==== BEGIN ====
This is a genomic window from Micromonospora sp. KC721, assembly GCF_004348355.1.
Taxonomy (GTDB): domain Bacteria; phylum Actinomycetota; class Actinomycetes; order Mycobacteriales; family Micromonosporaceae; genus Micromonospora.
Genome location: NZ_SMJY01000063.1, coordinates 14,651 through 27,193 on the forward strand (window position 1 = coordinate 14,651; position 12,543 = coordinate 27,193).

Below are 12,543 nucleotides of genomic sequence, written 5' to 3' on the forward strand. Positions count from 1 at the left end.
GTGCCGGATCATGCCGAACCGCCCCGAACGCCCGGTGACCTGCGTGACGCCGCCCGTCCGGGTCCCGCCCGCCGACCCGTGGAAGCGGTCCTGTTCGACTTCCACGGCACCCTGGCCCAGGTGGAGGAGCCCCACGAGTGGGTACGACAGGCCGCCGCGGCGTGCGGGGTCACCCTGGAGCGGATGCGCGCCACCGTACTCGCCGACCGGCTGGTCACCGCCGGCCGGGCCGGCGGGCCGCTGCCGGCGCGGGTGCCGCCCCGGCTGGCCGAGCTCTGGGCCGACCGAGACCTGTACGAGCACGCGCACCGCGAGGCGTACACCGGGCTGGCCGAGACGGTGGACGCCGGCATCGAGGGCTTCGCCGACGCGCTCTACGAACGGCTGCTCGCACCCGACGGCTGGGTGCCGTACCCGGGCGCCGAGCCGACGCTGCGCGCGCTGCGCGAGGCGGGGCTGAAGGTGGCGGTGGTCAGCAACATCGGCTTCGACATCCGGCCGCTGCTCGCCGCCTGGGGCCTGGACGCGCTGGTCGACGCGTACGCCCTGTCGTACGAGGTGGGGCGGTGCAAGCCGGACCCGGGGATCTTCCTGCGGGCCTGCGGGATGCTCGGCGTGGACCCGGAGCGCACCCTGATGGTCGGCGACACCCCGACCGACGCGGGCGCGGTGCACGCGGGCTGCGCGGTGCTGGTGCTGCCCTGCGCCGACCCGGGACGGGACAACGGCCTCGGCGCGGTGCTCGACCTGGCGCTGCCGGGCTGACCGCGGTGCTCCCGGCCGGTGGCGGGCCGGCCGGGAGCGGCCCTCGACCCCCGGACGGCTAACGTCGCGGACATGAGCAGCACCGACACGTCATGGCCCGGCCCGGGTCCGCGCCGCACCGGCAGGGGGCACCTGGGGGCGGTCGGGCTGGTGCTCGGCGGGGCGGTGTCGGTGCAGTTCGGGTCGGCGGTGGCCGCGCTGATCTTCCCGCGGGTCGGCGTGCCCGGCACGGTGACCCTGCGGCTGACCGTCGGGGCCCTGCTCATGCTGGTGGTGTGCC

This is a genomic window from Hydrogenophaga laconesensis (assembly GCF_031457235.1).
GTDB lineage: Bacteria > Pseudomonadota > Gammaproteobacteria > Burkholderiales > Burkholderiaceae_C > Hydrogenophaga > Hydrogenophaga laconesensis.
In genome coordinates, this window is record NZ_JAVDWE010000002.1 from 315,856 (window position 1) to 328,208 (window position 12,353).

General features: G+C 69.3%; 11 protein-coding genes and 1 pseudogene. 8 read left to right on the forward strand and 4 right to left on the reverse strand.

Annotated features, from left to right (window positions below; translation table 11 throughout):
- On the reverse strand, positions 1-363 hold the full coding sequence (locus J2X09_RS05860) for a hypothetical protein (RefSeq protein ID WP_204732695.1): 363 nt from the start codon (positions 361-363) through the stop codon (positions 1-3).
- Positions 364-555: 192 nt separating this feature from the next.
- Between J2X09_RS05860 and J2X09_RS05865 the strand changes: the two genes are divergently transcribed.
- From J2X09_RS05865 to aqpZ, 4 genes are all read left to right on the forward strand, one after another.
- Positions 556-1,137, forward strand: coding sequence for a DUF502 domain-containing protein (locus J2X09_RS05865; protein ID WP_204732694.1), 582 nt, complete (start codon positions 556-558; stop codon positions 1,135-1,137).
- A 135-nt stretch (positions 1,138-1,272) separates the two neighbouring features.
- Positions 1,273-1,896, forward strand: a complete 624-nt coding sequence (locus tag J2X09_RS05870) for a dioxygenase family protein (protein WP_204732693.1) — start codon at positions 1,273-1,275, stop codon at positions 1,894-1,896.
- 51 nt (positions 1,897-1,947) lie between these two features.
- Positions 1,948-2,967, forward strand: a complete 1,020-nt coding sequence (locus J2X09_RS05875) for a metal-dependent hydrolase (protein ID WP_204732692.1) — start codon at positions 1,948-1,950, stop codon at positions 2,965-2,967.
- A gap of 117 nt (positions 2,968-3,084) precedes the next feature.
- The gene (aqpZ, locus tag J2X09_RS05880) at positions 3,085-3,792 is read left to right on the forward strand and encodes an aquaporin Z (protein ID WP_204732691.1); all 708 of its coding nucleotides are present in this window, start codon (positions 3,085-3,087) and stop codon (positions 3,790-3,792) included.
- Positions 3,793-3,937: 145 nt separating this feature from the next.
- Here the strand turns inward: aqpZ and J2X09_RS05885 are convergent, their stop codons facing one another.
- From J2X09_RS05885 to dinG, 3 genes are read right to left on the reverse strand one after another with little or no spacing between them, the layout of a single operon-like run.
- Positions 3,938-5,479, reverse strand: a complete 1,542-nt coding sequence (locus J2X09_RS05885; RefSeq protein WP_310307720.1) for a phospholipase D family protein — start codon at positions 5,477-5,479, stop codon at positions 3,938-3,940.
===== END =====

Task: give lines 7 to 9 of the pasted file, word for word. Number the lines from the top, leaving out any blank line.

GTDB lineage: Bacteria > Pseudomonadota > Gammaproteobacteria > Burkholderiales > Burkholderiaceae_C > Hydrogenophaga > Hydrogenophaga laconesensis.
In genome coordinates, this window is record NZ_JAVDWE010000002.1 from 315,856 (window position 1) to 328,208 (window position 12,353).

General features: G+C 69.3%; 11 protein-coding genes and 1 pseudogene. 8 read left to right on the forward strand and 4 right to left on the reverse strand.